Harrigan and Hart’s comedies were about everyday people, and the ticket prices were kept low so that working folk could fill up the seats. The action of the plays took place in downtown Manhattan and concerned real-life problems, such as interracial tensions, political corruption, and gang violence, all mixed with broad, street-smart comedy, puns and ethnic dialects.

One of Harrigan’s most popular plays with the Mulligan Guard Series, the Mulligan Guard’s Ball (1880), shows off the smooth juxtaposition of the comedy, musicality, and a healthy dose of humanity that made Harrigan’s plays so distinctive. Full of laughable chaos and “Harrigan hilarity,” two groups on the stage (the Irish militia and Black militia) butt heads in a satirical whirlwind of dance, stage violence, and buffoonery. The New York Herald compared the Mulligan series to the Pickwick Papers by Charles Dickens, and one devotee wrote: “America has produced nothing more national, more distinctly its own, than these plays of the Irish in New York.”  People spoke of Harrigan as the American Molière.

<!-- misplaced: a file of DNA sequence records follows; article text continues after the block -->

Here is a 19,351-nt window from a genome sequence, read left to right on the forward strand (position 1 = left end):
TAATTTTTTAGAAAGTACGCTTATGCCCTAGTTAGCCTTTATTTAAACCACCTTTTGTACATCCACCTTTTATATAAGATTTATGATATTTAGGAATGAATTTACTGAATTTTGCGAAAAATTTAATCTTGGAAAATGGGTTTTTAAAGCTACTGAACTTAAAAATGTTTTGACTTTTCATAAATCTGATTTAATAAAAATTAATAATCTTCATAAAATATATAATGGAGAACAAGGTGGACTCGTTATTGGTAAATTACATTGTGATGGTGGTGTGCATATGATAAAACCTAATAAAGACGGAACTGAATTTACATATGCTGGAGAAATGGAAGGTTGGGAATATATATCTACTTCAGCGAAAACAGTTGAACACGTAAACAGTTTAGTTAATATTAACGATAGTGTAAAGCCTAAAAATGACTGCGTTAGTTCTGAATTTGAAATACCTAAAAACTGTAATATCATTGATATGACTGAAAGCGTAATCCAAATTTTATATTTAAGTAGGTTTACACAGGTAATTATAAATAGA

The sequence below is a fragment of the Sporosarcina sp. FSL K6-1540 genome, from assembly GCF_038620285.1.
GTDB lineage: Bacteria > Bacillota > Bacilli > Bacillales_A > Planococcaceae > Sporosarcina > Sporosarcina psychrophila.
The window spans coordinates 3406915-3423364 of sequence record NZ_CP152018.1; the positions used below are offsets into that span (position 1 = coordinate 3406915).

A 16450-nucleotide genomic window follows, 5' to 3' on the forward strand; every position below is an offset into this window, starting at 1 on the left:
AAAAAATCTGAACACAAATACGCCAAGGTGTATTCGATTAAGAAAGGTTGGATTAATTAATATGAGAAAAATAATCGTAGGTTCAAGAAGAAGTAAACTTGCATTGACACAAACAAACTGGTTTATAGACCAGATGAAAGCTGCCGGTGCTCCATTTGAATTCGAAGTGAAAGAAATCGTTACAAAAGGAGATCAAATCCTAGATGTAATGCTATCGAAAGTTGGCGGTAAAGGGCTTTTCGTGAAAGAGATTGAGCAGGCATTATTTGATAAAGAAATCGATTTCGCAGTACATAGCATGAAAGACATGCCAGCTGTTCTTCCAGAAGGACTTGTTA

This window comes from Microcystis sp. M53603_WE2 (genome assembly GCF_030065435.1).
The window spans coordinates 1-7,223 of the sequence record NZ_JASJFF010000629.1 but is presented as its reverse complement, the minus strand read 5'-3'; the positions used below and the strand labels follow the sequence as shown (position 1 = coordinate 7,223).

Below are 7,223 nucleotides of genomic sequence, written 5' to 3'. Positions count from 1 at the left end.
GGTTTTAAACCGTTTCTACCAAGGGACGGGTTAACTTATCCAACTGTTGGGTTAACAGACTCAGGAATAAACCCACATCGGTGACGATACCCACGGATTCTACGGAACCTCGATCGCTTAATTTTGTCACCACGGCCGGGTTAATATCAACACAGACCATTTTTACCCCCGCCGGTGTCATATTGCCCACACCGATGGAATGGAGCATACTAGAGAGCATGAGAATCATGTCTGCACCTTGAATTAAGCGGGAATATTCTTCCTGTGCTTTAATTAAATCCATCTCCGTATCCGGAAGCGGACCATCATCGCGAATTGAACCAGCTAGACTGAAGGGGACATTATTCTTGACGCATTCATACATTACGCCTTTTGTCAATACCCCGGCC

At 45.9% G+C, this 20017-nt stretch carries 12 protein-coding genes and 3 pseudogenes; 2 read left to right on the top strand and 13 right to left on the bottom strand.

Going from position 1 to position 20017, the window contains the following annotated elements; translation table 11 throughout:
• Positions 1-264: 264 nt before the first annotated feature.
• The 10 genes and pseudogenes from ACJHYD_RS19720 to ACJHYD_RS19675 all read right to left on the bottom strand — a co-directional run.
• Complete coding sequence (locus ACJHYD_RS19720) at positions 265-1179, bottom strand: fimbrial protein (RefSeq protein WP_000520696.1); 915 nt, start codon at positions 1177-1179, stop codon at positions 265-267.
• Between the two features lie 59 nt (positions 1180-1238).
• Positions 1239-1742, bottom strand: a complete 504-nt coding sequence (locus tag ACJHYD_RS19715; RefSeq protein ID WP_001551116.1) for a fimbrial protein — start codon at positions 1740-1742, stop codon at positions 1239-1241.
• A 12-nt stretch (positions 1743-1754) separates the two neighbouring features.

The partnership came to an end in 1884. Hart’s health deteriorated, and he died at age thirty-six in 1891.  Harrigan opened up Harrigan’s Theatre in 1890 on Herald’s Square, and twenty-three of his plays achieved runs of more than 100 performances each on Broadway. Harrigan continued writing plays and performing until his last public appearance on March 16, 1910.  Harrigan died in 1911.

Victor Herbert (Broadway Influence:  1894-1917)

Victor Herbert, American Composer, Conductor and Cellist

Victor Herber

Two years after Harrigan and Hart’s partnership ended, Victor Herbert emigrated to America (1886). Herbert was born in Dublin, studied music in Europe and later became an American citizen.

Herbert came to America only twenty-one years after the Civil War had ended and stayed long enough to see it emerge after WWI as the greatest nation on earth. America’s contributions to the world of art forms lay mostly in the future.